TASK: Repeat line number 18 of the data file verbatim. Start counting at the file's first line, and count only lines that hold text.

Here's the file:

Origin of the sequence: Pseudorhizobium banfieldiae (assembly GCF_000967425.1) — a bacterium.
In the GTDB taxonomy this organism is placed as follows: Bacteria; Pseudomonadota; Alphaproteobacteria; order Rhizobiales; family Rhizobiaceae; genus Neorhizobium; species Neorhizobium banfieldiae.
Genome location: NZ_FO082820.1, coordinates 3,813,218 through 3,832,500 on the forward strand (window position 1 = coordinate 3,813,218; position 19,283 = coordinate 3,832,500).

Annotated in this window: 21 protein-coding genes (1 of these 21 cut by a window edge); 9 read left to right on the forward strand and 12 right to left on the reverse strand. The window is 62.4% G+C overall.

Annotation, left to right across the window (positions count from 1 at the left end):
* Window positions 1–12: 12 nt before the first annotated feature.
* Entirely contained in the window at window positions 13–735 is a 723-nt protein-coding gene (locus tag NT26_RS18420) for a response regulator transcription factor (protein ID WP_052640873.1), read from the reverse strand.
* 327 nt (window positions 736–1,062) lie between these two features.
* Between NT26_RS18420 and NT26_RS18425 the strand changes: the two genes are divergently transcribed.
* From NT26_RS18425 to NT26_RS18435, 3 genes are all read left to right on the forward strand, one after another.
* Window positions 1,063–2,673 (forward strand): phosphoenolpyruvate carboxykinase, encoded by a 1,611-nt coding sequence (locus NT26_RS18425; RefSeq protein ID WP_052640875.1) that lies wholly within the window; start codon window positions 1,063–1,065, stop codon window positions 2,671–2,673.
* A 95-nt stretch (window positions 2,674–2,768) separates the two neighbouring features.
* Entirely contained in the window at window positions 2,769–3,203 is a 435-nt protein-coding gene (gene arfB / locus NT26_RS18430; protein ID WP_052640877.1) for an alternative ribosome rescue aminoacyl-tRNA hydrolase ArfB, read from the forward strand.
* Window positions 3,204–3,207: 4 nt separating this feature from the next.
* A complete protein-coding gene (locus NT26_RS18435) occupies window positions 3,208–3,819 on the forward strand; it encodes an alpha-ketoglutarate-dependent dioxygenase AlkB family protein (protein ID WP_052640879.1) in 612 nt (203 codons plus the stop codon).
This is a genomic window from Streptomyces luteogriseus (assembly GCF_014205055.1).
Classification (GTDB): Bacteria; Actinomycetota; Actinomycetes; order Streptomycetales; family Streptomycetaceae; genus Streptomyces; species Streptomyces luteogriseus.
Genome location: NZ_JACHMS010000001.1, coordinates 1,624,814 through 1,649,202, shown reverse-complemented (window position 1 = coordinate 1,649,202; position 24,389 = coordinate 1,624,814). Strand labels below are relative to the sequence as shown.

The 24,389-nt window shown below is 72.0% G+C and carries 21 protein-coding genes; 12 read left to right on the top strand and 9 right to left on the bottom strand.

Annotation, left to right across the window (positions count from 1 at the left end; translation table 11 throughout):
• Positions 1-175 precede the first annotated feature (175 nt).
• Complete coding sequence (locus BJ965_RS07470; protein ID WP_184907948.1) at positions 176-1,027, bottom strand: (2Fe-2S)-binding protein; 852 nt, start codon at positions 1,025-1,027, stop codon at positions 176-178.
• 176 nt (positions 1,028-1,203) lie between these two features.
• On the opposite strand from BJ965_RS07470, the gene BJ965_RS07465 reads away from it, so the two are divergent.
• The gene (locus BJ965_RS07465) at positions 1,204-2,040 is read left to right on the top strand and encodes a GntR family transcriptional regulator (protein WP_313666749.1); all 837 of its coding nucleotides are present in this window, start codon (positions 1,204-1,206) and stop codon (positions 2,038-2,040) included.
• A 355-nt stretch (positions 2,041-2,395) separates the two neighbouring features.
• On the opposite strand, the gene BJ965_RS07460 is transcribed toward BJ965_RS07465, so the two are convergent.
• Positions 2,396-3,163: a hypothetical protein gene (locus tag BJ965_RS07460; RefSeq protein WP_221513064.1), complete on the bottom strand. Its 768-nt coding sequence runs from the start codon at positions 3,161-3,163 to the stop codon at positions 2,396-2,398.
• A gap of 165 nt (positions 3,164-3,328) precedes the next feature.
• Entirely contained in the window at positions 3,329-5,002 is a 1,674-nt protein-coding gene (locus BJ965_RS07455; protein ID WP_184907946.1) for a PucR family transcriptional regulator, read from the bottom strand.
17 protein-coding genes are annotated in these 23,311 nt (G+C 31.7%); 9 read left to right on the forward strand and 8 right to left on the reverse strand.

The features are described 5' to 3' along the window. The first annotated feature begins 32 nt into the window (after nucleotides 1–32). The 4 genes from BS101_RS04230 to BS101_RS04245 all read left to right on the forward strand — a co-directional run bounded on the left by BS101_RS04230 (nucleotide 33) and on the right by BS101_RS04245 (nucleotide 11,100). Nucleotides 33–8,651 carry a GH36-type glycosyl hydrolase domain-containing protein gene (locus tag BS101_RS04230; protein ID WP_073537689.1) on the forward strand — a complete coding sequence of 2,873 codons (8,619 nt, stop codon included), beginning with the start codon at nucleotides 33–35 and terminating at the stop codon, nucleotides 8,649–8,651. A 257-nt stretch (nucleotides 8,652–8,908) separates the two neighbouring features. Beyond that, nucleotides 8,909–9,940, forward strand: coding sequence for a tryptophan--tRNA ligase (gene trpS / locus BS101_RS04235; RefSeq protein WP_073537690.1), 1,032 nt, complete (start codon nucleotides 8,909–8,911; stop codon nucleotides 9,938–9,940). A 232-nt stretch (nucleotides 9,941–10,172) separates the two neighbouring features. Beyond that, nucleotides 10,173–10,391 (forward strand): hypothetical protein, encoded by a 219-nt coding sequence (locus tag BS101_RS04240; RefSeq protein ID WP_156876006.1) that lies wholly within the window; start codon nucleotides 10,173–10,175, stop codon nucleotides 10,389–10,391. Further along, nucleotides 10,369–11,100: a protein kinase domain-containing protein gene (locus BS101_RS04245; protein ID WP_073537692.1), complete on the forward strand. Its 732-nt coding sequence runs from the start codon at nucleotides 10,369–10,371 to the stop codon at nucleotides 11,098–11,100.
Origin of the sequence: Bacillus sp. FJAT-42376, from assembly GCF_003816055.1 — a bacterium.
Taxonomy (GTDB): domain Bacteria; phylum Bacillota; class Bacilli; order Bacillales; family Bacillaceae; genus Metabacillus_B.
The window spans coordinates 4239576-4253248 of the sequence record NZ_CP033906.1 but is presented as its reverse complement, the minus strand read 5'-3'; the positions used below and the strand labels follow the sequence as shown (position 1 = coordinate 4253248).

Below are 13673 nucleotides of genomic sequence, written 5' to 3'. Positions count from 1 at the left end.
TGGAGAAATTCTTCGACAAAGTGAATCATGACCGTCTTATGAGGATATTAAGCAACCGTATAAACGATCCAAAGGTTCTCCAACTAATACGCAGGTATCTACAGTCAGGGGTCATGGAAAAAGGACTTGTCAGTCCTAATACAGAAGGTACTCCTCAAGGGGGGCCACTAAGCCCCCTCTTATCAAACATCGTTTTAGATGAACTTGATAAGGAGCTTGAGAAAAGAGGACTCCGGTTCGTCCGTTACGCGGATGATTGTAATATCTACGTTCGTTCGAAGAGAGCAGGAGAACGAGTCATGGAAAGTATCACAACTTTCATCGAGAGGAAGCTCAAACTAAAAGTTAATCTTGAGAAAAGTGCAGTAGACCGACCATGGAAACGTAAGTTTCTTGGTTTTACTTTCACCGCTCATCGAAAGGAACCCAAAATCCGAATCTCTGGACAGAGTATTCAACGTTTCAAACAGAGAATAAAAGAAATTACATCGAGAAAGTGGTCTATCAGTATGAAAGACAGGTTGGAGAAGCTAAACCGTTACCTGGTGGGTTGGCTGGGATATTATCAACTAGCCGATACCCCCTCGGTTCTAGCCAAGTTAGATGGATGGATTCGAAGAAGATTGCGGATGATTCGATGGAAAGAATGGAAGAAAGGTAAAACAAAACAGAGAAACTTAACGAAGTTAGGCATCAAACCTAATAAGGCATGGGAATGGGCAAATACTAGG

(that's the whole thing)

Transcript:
Genome location: NZ_JACHMS010000001.1, coordinates 1,624,814 through 1,649,202, shown reverse-complemented (window position 1 = coordinate 1,649,202; position 24,389 = coordinate 1,624,814). Strand labels below are relative to the sequence as shown.